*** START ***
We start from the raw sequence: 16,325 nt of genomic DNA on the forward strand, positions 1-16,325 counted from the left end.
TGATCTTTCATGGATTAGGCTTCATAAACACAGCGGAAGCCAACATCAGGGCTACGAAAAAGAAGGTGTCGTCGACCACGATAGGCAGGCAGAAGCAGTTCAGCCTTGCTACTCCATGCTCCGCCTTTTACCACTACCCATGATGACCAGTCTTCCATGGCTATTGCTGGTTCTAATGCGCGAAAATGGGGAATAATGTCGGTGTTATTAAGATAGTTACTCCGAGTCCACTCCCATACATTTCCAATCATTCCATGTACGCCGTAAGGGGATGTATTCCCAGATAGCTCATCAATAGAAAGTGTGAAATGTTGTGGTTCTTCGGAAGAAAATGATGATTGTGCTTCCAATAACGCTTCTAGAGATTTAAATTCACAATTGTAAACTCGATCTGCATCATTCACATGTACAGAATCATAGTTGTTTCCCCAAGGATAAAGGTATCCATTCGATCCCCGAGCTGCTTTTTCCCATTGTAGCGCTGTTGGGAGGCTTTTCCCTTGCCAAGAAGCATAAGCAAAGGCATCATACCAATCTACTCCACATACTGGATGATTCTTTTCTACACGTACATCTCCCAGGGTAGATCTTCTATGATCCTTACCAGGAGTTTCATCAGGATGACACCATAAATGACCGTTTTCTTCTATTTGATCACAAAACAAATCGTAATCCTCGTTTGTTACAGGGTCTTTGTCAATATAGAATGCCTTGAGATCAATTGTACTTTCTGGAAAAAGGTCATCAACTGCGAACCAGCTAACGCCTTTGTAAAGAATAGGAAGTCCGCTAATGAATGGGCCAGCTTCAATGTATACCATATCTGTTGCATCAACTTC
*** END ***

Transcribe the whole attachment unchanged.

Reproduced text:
We start from the raw sequence: 16,325 nt of genomic DNA on the forward strand, positions 1-16,325 counted from the left end.
TGATCTTTCATGGATTAGGCTTCATAAACACAGCGGAAGCCAACATCAGGGCTACGAAAAAGAAGGTGTCGTCGACCACGATAGGCAGGCAGAAGCAGTTCAGCCTTGCTACTCCATGCTCCGCCTTTTACCACTACCCATGATGACCAGTCTTCCATGGCTATTGCTGGTTCTAATGCGCGAAAATGGGGAATAATGTCGGTGTTATTAAGATAGTTACTCCGAGTCCACTCCCATACATTTCCAATCATTCCATGTACGCCGTAAGGGGATGTATTCCCAGATAGCTCATCAATAGAAAGTGTGAAATGTTGTGGTTCTTCGGAAGAAAATGATGATTGTGCTTCCAATAACGCTTCTAGAGATTTAAATTCACAATTGTAAACTCGATCTGCATCATTCACATGTACAGAATCATAGTTGTTTCCCCAAGGATAAAGGTATCCATTCGATCCCCGAGCTGCTTTTTCCCATTGTAGCGCTGTTGGGAGGCTTTTCCCTTGCCAAGAAGCATAAGCAAAGGCATCATACCAATCTACTCCACATACTGGATGATTCTTTTCTACACGTACATCTCCCAGGGTAGATCTTCTATGATCCTTACCAGGAGTTTCATCAGGATGACACCATAAATGACCGTTTTCTTCTATTTGATCACAAAACAAATCGTAATCCTCGTTTGTTACAGGGTCTTTGTCAATATAGAATGCCTTGAGATCAATTGTACTTTCTGGAAAAAGGTCATCAACTGCGAACCAGCTAACGCCTTTGTAAAGAATAGGAAGTCCGCTAATGAATGGGCCAGCTTCAATGTATACCATATCTGTTGCATCAACTTC